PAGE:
Histopathologic diagnosis of cervical biopsies determines clinical management of patients with an abnormal cervical cancer-screening test yet is prone to poor interobserver reproducibility. Immunohistochemical staining for biomarkers related to the different stages of cervical carcinogenesis may provide objective standards to reduce diagnostic variability of cervical biopsy evaluations but systematic, rigorous evaluations of their potential clinical utility are lacking. To address diagnostic utility of human papillomavirus (HPV) L1, p16INK4a, and Ki-67 immunohistochemical staining for improving diagnostic accuracy, we conducted a community-based and population-based evaluation using 1455 consecutive cervical biopsies submitted to the Department of Pathology at the University of Virginia during a period of 14 months. Thin-sections of each biopsy from 1451 of 1455 (99.7%) biopsies underwent evaluation of immunohistochemical stains for the 3 biomarkers, masked to the original diagnosis, and the results were compared with an adjudicated, consensus diagnosis by 3 pathologists. p16INK4a immunostaining, using the strongest staining as the cutpoint, was 86.7% sensitive and 82.8% specific for cervical intraepithelial neoplasia (CIN) grade 2 or more severe (CIN2+) diagnoses. The performance of p16INK4a was more sensitive (P<0.001), less specific (P<0.001), and of similar overall accuracy for CIN2+ compared with the combined performance of all pathologist reviews in routine clinical diagnostic service (sensitivity=68.9%, specificity=97.2%). Ki-67 immunostaining was also strongly associated with a CIN2+ diagnosis but its performance at all staining intensities was inferior to p16INK4a immunostaining, and did not increase the accuracy of CIN2+ diagnosis when combined with p16INK4a immunostaining compared with p16INK4a immunostaining alone. We found no utility for L1 immunostaining in distinguishing between CIN and non-CIN. In conclusion, with a rigorous evaluation, we found immunohistochemical staining for p16INK4a to be a useful and reliable diagnostic adjunct for distinguishing biopsies with and without CIN2+.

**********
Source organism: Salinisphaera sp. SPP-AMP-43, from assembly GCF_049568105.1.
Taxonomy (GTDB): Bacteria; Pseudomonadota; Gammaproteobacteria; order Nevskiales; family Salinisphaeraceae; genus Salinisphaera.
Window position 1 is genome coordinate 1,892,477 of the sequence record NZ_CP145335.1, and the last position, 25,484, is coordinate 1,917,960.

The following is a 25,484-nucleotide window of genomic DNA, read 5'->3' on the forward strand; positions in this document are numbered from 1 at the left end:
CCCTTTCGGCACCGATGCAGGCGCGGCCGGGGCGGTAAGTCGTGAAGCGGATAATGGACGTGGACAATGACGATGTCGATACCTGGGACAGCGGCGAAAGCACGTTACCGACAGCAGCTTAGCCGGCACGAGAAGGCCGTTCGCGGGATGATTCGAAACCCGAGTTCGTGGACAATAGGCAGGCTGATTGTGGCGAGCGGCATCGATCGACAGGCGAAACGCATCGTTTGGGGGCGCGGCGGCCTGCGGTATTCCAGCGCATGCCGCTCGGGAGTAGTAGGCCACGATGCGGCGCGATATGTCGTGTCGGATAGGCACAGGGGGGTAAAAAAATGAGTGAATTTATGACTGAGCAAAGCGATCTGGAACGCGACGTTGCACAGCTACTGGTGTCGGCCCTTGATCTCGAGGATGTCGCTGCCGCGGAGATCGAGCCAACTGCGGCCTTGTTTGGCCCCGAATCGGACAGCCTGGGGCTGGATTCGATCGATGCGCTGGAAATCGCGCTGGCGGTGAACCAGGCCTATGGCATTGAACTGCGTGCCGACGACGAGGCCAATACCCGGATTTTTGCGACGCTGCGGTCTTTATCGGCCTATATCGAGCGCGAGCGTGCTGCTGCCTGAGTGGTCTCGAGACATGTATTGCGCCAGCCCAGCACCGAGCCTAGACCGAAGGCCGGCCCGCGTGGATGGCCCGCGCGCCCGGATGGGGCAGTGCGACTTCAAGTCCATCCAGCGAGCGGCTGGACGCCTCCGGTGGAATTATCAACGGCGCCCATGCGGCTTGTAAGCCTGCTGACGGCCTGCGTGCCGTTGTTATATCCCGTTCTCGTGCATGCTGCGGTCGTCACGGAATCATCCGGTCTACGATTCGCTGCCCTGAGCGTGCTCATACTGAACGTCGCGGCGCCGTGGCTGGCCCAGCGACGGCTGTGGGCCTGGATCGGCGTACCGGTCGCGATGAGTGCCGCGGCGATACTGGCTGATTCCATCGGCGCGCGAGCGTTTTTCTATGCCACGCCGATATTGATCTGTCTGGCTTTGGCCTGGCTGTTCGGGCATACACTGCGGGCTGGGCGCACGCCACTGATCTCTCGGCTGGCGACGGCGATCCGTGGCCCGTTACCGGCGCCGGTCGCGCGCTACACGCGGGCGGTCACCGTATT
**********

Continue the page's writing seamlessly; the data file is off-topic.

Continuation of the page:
*Robert E. Fechner Laboratory of Surgical Pathology, University of Virginia Health System, Charlottesville, VA
†Division of Cancer Epidemiology and Genetics, National Cancer Institute, NIH, DHHS, Bethesda, MD
Dr Castle was supported by the Intramural Research Program of the NIH, National Cancer Institute. Antibodies for the detection of p16INK4a were donated by mtm laboratories AG (Heidelberg, Germany) and for the detection of L1 capsid protein by Cytoimmun Diagnostics (Pirmasens, Germany). Dr Stoler serves as consultant for mtm laboratories. In addition, Dr Stoler has been a consultant in clinical trial and HPV DNA test development for Third Wave, Hologic, Qiagen, Roche Molecular Systems, and Gen-Probe.
Correspondence: Mark H. Stoler, MD, Robert E. Fechner Laboratory of Surgical Pathology, University of Virginia Health System, 1215 Lee Street. HEP Room. 3032, Charlottesville, VA 22908-0214 (e-mail: email@example.com).